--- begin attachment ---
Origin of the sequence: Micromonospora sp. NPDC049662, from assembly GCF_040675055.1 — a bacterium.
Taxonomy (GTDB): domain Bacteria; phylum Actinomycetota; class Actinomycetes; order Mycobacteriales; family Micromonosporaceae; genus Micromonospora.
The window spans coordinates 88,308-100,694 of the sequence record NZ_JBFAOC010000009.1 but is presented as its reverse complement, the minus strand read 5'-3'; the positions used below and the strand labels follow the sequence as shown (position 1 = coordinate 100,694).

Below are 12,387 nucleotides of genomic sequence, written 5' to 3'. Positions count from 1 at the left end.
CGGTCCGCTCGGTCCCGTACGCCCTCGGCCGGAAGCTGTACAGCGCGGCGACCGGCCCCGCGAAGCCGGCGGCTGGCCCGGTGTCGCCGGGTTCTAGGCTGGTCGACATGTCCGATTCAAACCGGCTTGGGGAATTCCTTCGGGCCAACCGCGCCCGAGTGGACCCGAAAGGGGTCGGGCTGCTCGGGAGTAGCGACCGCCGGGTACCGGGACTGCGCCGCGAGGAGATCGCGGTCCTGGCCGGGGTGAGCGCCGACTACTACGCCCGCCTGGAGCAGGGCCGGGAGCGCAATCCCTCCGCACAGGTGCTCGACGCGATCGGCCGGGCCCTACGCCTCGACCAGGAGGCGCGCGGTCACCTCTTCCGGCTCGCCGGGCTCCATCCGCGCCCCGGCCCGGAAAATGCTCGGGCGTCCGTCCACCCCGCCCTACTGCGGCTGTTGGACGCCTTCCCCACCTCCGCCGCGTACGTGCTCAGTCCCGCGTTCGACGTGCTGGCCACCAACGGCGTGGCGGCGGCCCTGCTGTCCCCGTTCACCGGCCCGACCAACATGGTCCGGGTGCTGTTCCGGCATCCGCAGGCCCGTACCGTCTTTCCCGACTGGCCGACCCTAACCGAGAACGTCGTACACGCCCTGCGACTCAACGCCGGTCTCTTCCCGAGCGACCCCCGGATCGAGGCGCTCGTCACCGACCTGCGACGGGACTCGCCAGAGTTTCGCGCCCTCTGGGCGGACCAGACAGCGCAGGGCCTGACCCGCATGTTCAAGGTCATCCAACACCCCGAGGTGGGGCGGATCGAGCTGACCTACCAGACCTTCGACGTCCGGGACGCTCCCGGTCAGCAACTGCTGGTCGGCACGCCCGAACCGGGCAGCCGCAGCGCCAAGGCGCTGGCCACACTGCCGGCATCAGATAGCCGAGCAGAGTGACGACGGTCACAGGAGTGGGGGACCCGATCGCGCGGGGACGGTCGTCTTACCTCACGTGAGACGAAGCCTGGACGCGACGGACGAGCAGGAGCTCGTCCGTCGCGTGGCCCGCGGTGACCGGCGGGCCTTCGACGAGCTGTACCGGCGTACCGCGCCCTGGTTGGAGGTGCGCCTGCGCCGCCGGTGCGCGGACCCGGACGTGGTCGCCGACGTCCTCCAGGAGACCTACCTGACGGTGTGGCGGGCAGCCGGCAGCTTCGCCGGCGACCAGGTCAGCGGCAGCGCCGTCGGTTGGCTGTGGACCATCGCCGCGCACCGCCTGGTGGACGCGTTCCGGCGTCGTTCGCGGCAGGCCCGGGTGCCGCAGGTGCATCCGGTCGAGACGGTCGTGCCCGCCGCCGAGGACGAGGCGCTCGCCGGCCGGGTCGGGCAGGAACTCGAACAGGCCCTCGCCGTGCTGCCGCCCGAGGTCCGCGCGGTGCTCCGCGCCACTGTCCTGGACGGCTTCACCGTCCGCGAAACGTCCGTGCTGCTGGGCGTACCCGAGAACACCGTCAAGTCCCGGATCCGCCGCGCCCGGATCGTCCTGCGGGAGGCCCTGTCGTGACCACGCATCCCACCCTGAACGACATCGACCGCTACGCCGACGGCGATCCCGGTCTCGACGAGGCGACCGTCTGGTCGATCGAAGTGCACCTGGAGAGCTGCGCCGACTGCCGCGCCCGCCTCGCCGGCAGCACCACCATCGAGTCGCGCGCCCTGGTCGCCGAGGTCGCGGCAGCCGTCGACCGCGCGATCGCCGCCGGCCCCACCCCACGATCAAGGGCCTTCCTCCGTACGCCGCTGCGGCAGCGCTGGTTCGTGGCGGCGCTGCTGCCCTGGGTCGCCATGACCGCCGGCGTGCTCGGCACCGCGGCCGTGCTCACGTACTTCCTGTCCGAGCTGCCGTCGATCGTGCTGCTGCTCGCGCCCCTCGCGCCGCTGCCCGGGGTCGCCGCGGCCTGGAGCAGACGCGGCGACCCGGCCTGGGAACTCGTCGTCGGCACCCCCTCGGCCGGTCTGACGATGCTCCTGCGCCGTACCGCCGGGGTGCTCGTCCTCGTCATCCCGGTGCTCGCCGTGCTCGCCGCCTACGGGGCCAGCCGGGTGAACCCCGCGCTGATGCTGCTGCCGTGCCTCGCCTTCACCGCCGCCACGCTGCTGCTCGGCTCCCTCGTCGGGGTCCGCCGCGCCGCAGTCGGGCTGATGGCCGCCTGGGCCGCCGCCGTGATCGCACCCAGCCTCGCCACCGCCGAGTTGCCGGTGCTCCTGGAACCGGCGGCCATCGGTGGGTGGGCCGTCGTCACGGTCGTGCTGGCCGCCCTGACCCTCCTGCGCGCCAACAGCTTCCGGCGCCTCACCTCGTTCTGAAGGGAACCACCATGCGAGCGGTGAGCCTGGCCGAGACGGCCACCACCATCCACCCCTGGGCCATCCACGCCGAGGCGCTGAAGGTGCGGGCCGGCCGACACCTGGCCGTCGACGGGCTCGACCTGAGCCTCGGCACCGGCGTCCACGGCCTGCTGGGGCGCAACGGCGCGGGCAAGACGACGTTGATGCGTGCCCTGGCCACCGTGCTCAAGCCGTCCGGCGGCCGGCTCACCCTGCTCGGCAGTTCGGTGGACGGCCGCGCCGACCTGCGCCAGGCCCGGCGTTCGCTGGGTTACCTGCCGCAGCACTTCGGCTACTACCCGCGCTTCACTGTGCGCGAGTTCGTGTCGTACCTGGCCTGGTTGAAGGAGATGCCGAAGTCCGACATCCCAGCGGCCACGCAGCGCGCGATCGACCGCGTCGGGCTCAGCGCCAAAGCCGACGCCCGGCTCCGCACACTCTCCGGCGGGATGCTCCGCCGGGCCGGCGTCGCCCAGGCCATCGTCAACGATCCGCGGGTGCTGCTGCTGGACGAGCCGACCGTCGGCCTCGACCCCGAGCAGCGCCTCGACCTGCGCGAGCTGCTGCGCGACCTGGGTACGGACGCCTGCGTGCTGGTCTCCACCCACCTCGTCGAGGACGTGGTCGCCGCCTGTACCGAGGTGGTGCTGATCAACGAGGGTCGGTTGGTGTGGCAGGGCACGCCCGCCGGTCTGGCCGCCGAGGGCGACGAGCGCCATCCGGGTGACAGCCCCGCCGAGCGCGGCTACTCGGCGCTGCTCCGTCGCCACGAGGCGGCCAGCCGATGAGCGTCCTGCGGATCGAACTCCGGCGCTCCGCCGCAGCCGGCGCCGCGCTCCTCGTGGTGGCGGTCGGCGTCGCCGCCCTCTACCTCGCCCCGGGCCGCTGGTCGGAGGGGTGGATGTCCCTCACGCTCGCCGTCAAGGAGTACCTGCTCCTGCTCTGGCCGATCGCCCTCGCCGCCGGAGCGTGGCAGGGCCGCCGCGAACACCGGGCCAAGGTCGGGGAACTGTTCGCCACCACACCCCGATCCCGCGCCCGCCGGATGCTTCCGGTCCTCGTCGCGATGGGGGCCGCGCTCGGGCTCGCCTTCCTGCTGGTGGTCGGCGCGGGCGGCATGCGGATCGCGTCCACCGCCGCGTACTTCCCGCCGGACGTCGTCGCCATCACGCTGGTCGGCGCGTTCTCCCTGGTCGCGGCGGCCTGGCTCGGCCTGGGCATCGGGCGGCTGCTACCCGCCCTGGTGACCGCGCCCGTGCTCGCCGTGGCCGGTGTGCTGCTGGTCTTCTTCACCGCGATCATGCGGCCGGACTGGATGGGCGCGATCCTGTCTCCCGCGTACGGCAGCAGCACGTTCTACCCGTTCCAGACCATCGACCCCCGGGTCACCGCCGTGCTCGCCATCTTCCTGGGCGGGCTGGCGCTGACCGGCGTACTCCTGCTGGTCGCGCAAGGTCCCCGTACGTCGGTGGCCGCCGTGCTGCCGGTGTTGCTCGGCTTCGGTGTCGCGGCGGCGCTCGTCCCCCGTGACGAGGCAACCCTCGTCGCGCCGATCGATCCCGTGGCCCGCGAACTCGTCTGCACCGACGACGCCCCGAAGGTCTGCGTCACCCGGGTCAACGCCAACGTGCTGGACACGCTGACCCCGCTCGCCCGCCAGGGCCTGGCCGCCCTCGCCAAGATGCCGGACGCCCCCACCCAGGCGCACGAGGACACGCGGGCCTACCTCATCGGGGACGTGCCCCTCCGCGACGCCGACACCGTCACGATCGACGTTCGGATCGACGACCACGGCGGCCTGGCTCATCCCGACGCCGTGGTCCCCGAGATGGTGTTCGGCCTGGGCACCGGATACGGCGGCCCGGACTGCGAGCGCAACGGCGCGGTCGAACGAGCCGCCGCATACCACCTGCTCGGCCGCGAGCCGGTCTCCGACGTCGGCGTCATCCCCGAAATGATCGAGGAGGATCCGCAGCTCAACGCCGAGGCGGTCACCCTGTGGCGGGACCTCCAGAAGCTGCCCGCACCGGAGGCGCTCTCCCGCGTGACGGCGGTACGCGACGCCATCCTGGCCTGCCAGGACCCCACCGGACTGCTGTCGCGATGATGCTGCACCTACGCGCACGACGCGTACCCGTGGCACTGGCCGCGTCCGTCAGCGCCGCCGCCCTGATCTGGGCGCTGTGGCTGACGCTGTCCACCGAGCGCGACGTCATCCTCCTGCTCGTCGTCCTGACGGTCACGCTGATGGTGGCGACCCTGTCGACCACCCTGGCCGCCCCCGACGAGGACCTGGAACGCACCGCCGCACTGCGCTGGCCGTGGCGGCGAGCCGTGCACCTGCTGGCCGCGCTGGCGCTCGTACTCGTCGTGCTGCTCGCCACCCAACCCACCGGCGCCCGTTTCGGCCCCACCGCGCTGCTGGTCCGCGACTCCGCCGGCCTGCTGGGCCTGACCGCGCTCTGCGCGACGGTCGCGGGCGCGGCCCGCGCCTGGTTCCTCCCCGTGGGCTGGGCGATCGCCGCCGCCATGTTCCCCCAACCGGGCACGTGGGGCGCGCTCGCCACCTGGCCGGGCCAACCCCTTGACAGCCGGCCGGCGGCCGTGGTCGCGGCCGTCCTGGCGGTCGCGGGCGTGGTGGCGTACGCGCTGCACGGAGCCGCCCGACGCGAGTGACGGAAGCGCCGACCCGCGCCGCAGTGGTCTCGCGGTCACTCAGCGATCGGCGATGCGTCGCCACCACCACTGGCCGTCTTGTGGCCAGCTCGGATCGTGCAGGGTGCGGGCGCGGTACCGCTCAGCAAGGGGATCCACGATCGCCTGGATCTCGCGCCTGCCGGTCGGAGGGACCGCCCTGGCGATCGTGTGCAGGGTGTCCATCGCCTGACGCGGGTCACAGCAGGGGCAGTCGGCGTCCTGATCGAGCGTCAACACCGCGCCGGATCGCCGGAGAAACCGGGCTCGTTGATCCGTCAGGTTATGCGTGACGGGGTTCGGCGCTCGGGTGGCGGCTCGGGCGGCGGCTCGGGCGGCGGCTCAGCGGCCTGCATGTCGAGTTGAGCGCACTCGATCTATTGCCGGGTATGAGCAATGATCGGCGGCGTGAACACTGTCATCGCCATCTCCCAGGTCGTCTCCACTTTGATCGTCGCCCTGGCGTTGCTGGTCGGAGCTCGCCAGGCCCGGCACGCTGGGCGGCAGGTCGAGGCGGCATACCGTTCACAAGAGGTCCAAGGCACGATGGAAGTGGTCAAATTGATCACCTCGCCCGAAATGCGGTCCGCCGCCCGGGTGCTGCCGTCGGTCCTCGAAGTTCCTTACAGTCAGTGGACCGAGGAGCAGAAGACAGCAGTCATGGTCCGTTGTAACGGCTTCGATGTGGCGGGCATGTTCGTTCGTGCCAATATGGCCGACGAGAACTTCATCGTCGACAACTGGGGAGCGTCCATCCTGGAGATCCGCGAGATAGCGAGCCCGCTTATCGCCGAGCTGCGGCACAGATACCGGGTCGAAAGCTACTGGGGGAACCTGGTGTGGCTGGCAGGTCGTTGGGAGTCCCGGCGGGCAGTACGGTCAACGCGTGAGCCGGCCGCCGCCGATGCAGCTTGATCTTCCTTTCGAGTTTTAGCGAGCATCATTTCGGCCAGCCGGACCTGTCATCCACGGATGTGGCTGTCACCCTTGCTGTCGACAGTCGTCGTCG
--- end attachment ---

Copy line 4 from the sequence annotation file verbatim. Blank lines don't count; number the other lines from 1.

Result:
Below are 12,387 nucleotides of genomic sequence, written 5' to 3'. Positions count from 1 at the left end.